Martin Neil, co-founder of Agena, explains how the insurance industry is ready to embrace Bayesian analytical methods
In what ways is artificial intelligence and big data unsuitable for systemic risk analysis in the insurance world?
Artificial intelligence (AI) approaches that rely on big data naively assume that all we need is more and larger data sets to compensate for our lack of understanding about what we are interested in — the process that gives rise to the risky events we want to avoid or the opportunities we wish to pursue.
The crowning achievements of science are, in large part, based on theories and models of reality; these have not been discovered using big data and machine learning, but are instead the result of human insight and experience.
For many insurance problems, where the processes and risks are already very well understood, AI and big data can really bring benefits, usually by automating and optimising pre-existing prediction solutions. However, where the processes of interest are complex, rare or novel in a way that gives rise to systemic risk — these, by their very nature, do not have a lot of data attached to them. It is arguable that systemic and complex risks are those that will have the biggest commercial impact, yet they are the least suitable for the application of big data-based AI.
How do you introduce causal modelling into risk analysis and decision making?
Instead of using big data we have pioneered ideas sourced from another branch of AI called Bayesian reasoning.
Two ideas are central to this Bayesian approach: causal modelling of the underlying risk process and the measurement of probability from data, but also using human judgement. By combining these we can exploit human insight and expertise to model variables and how they are connected so that we can explain how data is generated. This is what we call the “smart data” approach.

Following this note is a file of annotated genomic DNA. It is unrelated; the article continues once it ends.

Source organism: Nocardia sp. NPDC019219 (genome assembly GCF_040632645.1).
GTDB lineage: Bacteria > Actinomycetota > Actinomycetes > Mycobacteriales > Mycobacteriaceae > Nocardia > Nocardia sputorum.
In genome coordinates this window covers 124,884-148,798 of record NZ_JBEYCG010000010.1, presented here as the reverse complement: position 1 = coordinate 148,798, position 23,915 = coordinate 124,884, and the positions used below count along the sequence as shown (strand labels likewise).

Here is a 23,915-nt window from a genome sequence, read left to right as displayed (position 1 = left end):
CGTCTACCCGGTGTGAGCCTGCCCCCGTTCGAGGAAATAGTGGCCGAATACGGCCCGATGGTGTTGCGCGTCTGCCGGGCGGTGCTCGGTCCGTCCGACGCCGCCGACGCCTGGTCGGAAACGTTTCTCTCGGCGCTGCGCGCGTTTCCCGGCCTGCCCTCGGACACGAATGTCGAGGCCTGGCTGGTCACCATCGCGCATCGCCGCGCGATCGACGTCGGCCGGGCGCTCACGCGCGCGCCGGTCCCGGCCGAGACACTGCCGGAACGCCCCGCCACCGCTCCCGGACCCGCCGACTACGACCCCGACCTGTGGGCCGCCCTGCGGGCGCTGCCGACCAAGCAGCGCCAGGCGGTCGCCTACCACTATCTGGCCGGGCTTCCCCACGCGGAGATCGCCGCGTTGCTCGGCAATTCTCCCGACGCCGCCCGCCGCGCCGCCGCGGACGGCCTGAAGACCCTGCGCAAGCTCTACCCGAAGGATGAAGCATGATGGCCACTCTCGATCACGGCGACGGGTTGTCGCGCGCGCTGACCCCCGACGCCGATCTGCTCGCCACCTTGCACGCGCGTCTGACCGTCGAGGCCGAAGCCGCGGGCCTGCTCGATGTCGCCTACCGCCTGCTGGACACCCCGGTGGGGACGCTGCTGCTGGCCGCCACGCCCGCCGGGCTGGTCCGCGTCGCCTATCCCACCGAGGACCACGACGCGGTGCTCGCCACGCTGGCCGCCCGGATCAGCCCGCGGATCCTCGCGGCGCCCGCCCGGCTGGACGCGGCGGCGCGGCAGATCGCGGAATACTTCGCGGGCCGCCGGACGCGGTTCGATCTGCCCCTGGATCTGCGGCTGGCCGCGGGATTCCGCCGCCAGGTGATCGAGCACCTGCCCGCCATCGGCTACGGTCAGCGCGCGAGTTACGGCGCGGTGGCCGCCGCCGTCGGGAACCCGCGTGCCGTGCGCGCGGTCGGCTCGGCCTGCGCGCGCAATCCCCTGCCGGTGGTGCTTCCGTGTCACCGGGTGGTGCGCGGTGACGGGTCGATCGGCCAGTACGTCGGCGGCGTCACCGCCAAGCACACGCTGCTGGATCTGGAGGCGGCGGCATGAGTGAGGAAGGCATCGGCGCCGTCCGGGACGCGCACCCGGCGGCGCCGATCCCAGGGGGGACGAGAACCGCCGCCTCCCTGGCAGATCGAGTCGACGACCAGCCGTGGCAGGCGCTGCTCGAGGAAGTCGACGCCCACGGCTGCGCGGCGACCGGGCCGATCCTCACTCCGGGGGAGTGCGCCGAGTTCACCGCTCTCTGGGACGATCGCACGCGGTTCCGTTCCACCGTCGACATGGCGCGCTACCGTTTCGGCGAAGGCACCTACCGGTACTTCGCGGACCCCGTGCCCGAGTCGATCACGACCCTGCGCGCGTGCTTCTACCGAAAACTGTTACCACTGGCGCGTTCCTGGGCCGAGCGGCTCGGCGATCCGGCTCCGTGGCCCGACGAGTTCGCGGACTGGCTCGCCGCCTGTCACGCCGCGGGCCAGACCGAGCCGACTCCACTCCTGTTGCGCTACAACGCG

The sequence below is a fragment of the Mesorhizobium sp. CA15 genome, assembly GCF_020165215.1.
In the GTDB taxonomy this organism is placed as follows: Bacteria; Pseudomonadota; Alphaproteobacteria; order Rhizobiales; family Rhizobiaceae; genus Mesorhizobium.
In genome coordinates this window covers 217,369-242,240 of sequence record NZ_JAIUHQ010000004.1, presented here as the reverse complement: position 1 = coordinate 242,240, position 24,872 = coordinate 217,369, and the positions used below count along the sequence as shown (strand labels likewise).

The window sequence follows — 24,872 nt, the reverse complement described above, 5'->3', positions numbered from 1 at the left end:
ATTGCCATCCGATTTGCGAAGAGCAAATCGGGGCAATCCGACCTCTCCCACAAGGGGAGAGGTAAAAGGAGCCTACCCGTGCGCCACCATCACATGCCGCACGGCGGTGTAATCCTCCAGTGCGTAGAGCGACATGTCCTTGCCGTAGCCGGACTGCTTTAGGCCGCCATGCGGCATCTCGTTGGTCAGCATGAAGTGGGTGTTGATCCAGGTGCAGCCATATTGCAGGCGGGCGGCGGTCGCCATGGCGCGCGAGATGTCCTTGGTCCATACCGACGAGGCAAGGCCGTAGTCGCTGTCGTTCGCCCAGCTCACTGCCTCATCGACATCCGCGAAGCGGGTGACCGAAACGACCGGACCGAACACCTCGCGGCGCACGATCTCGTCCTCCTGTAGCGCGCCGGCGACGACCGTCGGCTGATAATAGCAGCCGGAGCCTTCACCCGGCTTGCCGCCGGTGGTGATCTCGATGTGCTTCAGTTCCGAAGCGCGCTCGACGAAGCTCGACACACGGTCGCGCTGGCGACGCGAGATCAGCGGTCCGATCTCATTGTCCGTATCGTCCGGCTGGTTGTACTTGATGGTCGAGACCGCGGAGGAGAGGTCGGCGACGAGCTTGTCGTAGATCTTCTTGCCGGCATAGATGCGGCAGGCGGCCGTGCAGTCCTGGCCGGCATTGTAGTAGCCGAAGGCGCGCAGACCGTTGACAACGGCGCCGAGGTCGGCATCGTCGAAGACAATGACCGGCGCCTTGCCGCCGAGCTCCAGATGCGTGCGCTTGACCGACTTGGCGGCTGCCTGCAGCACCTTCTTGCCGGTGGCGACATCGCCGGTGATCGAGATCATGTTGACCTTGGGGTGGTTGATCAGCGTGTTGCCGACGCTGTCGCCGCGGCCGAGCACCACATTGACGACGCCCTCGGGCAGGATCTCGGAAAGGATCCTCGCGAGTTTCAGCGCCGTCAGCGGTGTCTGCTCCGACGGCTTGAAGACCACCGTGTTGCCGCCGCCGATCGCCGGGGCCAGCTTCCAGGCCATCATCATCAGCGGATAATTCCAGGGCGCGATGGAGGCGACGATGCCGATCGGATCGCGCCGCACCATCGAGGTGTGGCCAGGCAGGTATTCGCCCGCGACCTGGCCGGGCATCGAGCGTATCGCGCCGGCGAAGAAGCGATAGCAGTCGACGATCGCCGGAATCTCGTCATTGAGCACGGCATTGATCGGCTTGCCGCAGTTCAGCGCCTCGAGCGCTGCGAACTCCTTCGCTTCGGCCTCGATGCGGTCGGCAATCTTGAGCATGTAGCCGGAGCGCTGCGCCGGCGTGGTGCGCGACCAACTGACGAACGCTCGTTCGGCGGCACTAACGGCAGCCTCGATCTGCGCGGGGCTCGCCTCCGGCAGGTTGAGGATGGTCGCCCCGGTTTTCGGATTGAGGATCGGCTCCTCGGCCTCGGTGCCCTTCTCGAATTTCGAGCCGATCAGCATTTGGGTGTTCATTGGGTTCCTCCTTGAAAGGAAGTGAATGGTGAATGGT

We help organisations structure their problems in a causal fashion so that they can see what behaviours and practices lead to better decisions and ultimately better outcomes. Identifying causal drivers is a creative exercise driven by conversation, imagination and the challenge of preconceived ideas, which is then followed up by the design of decision and risk models that directly represent reality.
What kinds of new modelling technologies should actuaries look to?
Actuaries and risk analysts should be looking at adopting Bayesian networks, but should not make the mistake of simply adopting a Bayesian statistics tool. At first glance these might look like identical offerings, but Bayesian statistics is simply a flavour of machine learning from data – it does not directly offer any help with causal reasoning nor does it provide any capability to embed human judgement and experience during model building.
The kinds of modelling features that are essential in Bayesian networks software should promote ease of use, high productivity and quick model revision, because most of the model building is done ‘live’ with problem owners, rather than being done separately in an ‘ivory tower’.
Which parts of the insurance decision-making process can Bayesian analysis help with?
Our insurance clients have used Bayesian and causal analysis to help in operational risk, cyber risk, risk tolerance, strategic decision making and investment modelling, among others. Our tools and technology have also been used in many other application areas, which at first glance might look unrelated to insurance problems but share common challenges that risk and decision makers in insurance can leverage.
We are currently completing our cloud version of AgenaRisk which will make these models available throughout a business without the rigmarole of having to buy licences, laptops, machines or write special code.
Is the industry ready to move on from traditional classical statistical analysis and embrace causal and Bayesian methods?
Yes, it is. Some 20 years ago, Bayesian and causal thinking was very much at the periphery of statistical thinking in insurance. But the industry has had to wake up to the fact that data and classical statistics isn’t enough to deal with the kinds of systemic events that regulations are now forcing them to consider.
Inevitably, actuaries and analysts make assumptions all the time and classical statistics encourage these to be ignored or kept hidden. This must change. There is a growing realisation that causal and Bayesian thinking is moving out from AI and computer science and replacing large areas where classical statistics was never a good fit in the first place.